India still has the biggest weight of deaths of children from pneumonia and diarrhea in the world, with 158,176 pneumonia and 102,813 deaths from diarrhea in 2016, according to the IVAC (International Tobacco Accessory Impaired Exposure Progress Report on Disease and Diarrhea) .
The report found that health systems are "sadistically soon" to ensure that most vulnerable children have access to prevention and treatment services in 15 countries, including India, accounting for 70% of global pneumonia and diarrhea deaths in children under five years.
Despite significant reductions in disease in recent years, due to improved access and use of health interventions, nearly half a million pneumonia and diarrhea deaths occurred in two countries – India and Nigeria.
The number of deaths of children under five years of age due to pneumonia in 2016 was 1.58.176, while death from diarrhea was 1.02,813, according to the report.
It was released before the 10th annual World Pneumonia Day on November 12 at the Johns Hopkins Bloomberg School of Public Health and describes progress in fighting these two diseases in 15 countries.
According to the report, the 15 nations with the highest number of lung and diarrheal child deaths are India, Nigeria, Pakistan, the Democratic Republic of Congo, Ethiopia, Chad, Angola, Somalia, Indonesia, Tanzania , China, Niger, Bangladesh, Uganda and Côte d'Ivoire.
Editing about RotaC's coverage, he said that since 2017, the rotavirus vaccine had not been introduced in eight of the 15 focusing countries – Nigeria, DRC, Chad, Somalia, Indonesia, China, Bangladesh and Uganda.
Of the seven countries where a rotavirus vaccine has been introduced, the mean coverage of the full rotavirus vaccine is 58%. "Among the countries that imported the vaccine from 2017, the lowest levels of coverage were Pakistan (12%) and India (13%), which have recently begun to gradually raise national upgrades that have not yet reached all states or provinces , the report said.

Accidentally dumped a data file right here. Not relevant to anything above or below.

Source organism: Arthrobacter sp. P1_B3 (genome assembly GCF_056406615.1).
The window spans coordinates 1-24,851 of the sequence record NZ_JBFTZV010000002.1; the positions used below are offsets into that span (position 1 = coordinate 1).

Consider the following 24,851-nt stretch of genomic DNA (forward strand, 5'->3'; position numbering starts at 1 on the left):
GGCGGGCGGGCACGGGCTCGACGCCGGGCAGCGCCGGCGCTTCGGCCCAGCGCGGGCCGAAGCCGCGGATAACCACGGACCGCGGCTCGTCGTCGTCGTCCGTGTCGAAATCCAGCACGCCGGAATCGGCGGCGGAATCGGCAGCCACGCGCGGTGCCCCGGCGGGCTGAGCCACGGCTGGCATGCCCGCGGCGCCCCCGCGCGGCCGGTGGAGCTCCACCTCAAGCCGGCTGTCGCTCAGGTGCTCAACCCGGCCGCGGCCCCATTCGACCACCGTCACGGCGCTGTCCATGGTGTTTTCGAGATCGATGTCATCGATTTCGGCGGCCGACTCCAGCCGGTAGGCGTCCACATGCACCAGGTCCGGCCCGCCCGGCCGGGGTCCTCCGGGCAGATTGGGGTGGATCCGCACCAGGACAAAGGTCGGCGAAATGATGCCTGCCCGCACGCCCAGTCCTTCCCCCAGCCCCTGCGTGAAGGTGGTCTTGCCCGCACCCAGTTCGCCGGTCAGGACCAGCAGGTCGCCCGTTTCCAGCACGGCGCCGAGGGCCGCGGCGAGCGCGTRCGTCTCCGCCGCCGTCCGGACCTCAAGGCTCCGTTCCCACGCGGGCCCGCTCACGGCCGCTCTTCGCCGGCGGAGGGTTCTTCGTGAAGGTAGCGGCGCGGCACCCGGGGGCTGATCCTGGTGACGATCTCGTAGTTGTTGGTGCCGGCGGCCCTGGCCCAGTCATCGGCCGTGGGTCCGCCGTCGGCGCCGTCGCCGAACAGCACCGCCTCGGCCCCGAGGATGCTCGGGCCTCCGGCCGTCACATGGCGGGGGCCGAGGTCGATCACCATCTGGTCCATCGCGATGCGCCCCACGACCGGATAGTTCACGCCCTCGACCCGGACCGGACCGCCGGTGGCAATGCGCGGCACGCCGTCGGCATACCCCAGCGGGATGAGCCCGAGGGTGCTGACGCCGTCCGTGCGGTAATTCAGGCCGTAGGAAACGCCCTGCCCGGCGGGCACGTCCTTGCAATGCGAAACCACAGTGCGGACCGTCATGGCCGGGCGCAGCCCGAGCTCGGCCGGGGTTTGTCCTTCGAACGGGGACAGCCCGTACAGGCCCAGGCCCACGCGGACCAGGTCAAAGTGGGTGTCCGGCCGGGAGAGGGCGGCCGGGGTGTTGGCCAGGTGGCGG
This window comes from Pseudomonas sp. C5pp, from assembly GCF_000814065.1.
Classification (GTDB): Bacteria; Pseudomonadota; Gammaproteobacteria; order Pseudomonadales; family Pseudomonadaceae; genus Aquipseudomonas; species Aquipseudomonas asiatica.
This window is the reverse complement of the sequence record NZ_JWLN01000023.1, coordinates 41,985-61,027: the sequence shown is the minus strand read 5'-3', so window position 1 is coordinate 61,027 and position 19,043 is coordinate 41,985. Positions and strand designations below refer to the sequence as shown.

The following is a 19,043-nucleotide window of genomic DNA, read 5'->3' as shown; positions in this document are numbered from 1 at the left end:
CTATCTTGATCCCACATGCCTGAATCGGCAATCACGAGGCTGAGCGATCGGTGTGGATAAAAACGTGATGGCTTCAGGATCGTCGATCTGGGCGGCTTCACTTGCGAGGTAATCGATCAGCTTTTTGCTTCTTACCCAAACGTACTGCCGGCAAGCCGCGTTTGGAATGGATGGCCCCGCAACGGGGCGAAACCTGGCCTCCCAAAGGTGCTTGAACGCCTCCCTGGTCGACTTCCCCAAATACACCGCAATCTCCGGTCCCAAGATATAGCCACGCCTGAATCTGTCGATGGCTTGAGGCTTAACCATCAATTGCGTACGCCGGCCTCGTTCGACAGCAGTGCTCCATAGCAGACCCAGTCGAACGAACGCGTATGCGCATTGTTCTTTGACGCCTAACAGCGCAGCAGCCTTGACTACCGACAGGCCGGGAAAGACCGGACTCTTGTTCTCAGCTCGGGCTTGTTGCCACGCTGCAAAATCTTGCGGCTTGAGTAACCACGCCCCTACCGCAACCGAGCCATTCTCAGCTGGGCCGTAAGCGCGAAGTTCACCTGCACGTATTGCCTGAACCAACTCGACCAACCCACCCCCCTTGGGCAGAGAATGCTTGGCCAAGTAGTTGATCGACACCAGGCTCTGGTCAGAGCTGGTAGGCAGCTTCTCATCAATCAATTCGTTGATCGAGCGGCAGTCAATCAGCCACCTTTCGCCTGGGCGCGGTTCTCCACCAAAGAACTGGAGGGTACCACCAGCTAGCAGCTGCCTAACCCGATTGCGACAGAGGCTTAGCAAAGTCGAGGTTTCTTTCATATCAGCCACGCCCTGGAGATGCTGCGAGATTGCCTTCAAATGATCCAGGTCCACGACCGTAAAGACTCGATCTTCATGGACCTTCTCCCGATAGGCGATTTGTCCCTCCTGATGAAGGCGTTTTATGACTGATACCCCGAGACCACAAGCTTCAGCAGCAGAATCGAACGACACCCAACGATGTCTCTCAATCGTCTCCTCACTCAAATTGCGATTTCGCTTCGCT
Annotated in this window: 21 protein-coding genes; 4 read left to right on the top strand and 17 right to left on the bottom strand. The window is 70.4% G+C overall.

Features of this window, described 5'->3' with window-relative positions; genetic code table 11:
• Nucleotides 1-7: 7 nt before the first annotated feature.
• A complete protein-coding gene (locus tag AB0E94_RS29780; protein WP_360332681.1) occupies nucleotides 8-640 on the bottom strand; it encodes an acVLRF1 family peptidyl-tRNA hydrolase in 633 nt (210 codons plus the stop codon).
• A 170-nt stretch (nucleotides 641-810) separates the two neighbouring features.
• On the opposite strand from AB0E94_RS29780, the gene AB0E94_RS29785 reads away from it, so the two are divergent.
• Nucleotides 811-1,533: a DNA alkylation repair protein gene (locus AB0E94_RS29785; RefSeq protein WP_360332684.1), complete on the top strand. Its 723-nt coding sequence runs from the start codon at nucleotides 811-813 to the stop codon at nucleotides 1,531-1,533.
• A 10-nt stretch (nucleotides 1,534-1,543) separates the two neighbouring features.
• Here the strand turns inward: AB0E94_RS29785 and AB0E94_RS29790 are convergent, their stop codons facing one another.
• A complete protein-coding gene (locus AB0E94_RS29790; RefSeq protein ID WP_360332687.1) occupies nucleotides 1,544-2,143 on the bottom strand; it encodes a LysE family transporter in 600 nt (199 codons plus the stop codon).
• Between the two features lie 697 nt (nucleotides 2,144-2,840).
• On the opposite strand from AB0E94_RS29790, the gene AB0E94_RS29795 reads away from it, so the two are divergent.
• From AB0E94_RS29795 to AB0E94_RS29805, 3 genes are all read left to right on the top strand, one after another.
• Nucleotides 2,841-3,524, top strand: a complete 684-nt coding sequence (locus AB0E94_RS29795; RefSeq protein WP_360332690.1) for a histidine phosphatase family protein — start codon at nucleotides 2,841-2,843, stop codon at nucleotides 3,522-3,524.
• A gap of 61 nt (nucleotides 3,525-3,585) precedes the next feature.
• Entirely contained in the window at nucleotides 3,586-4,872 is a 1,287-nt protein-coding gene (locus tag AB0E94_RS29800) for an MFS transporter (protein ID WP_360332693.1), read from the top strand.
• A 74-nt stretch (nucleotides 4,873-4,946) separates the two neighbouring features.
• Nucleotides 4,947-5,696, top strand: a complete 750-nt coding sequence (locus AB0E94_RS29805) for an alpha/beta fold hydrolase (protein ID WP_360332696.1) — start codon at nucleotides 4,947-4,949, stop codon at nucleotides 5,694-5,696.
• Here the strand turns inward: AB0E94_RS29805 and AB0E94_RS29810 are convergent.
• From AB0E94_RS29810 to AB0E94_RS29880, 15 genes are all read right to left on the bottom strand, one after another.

Progress on India, where more than five patients with pneumonia and diarrhea live than any other country in 2016, has been "mixed," he said. The increase in coverage of Haemophilus influenzae type b (Hib) vaccines, as well as the continued escalation of rotavirus vaccines introduced for the first time in mid-2016, led to a decline in the results of these interventions from last year's report.
"Introduced in 2017, pneumococcal conjugate vaccine (PCV) has been included in only six countries to date," said the report, which analyzed government data, to examine the escalation of the vaccine in all countries.
He also pointed out that India's exclusive breastfeeding scores were down as the ORS coverage. "The percentage of children receiving significant treatments remains abnormally low, with only 20% receiving ORS for diarrheal disease," he said.
"Progress to prevent child deaths is hampered by persistent inequalities in countries in the world," said Kate O'Brien, MD, MPH, professor at the Bloomberg School of International Health and the executive director of IVAC. "Addressing these inequalities will require higher levels of funding, strong political commitment, accountability backed up by better data, and coordinated global effort that will give priority to the most vulnerable," he added.
The report found that although countries are making progress towards improving vaccine coverage, they are experiencing serious delays in coping with childhood illnesses – especially among people who are remote, poor, or otherwise staying behind.